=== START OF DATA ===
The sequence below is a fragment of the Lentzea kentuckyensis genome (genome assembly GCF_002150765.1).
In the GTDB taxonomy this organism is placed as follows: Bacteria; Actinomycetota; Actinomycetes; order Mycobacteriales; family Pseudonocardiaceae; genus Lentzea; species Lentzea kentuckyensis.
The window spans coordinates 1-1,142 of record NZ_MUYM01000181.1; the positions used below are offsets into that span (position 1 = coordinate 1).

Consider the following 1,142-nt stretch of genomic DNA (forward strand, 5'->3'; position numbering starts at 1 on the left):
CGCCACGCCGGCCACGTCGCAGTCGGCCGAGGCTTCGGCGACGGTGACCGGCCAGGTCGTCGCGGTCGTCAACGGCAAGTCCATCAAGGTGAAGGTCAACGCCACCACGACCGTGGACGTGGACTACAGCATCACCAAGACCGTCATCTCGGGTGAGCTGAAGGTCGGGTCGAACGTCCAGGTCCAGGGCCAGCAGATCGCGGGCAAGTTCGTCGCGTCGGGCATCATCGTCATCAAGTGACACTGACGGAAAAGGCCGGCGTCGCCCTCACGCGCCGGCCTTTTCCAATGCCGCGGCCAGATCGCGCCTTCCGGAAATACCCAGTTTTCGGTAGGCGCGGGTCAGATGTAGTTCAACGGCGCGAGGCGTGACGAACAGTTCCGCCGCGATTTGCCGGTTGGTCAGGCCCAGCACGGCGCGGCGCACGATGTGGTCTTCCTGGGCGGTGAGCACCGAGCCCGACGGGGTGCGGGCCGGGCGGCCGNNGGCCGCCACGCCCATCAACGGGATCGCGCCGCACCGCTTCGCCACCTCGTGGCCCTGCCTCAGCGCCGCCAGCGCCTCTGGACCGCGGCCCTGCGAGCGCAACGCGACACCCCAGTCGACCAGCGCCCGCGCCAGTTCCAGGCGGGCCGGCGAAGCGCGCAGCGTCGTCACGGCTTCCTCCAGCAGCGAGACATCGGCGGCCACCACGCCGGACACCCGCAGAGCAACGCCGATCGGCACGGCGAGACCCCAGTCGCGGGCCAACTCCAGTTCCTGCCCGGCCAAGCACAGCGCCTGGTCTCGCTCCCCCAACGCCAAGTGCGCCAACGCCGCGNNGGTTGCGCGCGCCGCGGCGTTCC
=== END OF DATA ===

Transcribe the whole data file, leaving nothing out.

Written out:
The sequence below is a fragment of the Lentzea kentuckyensis genome (genome assembly GCF_002150765.1).
In the GTDB taxonomy this organism is placed as follows: Bacteria; Actinomycetota; Actinomycetes; order Mycobacteriales; family Pseudonocardiaceae; genus Lentzea; species Lentzea kentuckyensis.
The window spans coordinates 1-1,142 of record NZ_MUYM01000181.1; the positions used below are offsets into that span (position 1 = coordinate 1).

Consider the following 1,142-nt stretch of genomic DNA (forward strand, 5'->3'; position numbering starts at 1 on the left):
CGCCACGCCGGCCACGTCGCAGTCGGCCGAGGCTTCGGCGACGGTGACCGGCCAGGTCGTCGCGGTCGTCAACGGCAAGTCCATCAAGGTGAAGGTCAACGCCACCACGACCGTGGACGTGGACTACAGCATCACCAAGACCGTCATCTCGGGTGAGCTGAAGGTCGGGTCGAACGTCCAGGTCCAGGGCCAGCAGATCGCGGGCAAGTTCGTCGCGTCGGGCATCATCGTCATCAAGTGACACTGACGGAAAAGGCCGGCGTCGCCCTCACGCGCCGGCCTTTTCCAATGCCGCGGCCAGATCGCGCCTTCCGGAAATACCCAGTTTTCGGTAGGCGCGGGTCAGATGTAGTTCAACGGCGCGAGGCGTGACGAACAGTTCCGCCGCGATTTGCCGGTTGGTCAGGCCCAGCACGGCGCGGCGCACGATGTGGTCTTCCTGGGCGGTGAGCACCGAGCCCGACGGGGTGCGGGCCGGGCGGCCGNNGGCCGCCACGCCCATCAACGGGATCGCGCCGCACCGCTTCGCCACCTCGTGGCCCTGCCTCAGCGCCGCCAGCGCCTCTGGACCGCGGCCCTGCGAGCGCAACGCGACACCCCAGTCGACCAGCGCCCGCGCCAGTTCCAGGCGGGCCGGCGAAGCGCGCAGCGTCGTCACGGCTTCCTCCAGCAGCGAGACATCGGCGGCCACCACGCCGGACACCCGCAGAGCAACGCCGATCGGCACGGCGAGACCCCAGTCGCGGGCCAACTCCAGTTCCTGCCCGGCCAAGCACAGCGCCTGGTCTCGCTCCCCCAACGCCAAGTGCGCCAACGCCGCGNNGGTTGCGCGCGCCGCGGCGTTCC